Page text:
Tuesday, October 26, 2010

Two from Steyn - money, and government

Two pieces from Mark Steyn:

It Starts with the Money:
I’ve spent much of this election season overseas, a long way from internal polls for this or that House district, so I’m not too focused on the fortunes of particular Republican candidates or particular Democrat incumbents. But nor is a big chunk of the electorate: A Republican victory is not the end but merely the means. The Tea Party and other members of America’s beleaguered productive class decided that this time round it suited them to work within the diseased husk of the GOP. This is really the last chance for the unloved Republicans. If the party establishment is sufficiently dimwitted to see November 2nd as the restoration of the 2004-2006 GOP, they will be setting up the conditions (as Rush has already argued) for a serious third-force challenge in 2012. That would be less convulsive than a remoter though still possible scenario: If the Democrats manage to hold onto power by openly funding spoiler candidates, they would be discrediting the entire electoral process, and setting up pre-revolutionary conditions. In other words, it would be very easy for both parties to confirm the suspicion of a very disenchanted electorate – that the system no longer allows for serious course correction.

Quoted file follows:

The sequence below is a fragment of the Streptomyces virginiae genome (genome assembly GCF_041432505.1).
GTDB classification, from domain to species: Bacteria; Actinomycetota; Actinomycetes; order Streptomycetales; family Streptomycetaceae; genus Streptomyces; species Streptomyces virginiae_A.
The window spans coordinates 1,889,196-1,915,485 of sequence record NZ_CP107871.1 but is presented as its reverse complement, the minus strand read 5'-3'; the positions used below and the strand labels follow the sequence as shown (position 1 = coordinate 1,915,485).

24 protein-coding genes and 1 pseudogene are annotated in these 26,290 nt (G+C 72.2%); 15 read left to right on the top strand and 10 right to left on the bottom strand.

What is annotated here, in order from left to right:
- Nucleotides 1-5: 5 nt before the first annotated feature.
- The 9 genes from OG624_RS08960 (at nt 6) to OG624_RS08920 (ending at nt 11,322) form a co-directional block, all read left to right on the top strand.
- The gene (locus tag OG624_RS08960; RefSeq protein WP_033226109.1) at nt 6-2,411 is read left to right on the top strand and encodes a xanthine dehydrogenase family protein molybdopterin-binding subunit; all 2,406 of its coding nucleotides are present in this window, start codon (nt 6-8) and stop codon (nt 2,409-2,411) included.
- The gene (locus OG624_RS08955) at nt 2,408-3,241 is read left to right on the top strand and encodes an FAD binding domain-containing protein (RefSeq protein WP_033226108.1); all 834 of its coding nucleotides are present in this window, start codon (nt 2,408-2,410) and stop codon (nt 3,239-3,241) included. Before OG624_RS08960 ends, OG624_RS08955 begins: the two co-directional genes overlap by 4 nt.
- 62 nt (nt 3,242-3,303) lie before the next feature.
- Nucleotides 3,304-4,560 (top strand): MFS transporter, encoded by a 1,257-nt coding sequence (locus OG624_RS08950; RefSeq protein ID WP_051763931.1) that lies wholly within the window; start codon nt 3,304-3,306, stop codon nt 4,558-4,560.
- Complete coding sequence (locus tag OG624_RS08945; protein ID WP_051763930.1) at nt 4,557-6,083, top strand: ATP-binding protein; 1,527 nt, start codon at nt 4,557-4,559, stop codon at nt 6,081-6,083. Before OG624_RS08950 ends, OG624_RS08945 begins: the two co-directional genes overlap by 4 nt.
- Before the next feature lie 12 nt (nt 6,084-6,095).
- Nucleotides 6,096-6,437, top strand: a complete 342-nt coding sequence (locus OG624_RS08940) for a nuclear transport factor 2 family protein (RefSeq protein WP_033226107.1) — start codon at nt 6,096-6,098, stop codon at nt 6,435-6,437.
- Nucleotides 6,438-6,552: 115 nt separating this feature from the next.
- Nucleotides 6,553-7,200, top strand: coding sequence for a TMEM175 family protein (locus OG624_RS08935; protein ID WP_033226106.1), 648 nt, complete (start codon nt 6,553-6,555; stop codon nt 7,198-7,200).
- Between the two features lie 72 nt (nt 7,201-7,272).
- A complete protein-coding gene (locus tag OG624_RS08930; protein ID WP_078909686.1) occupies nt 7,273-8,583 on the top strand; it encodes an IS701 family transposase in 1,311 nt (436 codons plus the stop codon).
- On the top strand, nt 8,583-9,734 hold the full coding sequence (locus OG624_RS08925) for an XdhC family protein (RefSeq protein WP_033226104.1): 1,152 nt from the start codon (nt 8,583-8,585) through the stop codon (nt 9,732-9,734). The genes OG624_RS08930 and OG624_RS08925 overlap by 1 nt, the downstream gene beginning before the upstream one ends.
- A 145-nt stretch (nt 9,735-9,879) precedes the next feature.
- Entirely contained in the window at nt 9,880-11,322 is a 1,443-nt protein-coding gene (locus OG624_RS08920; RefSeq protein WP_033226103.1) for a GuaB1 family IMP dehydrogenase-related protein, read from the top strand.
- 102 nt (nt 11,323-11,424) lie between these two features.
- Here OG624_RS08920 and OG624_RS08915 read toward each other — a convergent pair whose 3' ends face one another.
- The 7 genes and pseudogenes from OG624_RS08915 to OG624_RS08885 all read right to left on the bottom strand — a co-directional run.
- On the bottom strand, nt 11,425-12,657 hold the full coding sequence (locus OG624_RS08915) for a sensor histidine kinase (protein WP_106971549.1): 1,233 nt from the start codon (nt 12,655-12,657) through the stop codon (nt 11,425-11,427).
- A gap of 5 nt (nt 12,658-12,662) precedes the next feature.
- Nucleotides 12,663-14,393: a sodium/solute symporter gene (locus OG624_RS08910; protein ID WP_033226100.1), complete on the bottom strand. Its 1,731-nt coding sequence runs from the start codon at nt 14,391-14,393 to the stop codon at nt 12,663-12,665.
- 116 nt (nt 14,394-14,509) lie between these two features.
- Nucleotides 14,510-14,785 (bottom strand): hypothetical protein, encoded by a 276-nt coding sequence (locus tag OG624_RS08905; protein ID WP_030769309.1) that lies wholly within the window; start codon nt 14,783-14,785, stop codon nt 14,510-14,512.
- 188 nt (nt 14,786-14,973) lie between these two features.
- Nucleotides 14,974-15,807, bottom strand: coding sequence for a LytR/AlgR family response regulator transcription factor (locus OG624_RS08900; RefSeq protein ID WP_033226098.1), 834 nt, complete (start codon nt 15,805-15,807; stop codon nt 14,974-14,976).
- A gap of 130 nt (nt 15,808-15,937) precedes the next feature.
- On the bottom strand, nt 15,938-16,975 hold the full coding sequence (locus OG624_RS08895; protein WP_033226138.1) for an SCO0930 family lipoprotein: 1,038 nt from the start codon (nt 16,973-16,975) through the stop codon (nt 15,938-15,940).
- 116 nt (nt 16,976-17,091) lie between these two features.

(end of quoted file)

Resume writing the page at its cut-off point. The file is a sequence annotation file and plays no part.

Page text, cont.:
And, without serious course correction, America is doomed. ...

Stimulating Government:
... Actually, government does suck. It sucks too much money out of my pocket and gives it to Steve Ressler and his fellow “cool cats”. And they’re not running the country, but running it into the ground. In the 18 months after the collapse of Lehman Brothers in September 2008, over seven million Americans lost their jobs, yet the percentage of federal bureaucrats earning $100,000 or more went up from 14 per cent to 19 per cent: An economic downturn for you, but not for them. They’re upturn girls living in a downturn world. At the start of the “downturn” the Department of Transportation had just one employee earning more than $170,000 per year. Eighteen months later, it had 1,690.In the year after the passage of Obama’s “stimulus”, the private sector lost 2.5 million jobs, but the federal government gained 416,000 jobs. Even if one accepts the government’s ludicrous concept of “creating or saving” jobs, by its own figures four out of every five jobs “created or saved” were government jobs. “Stimulus” stimulates government, not the economy. It’s part of the remorseless governmentalization of American life. ...

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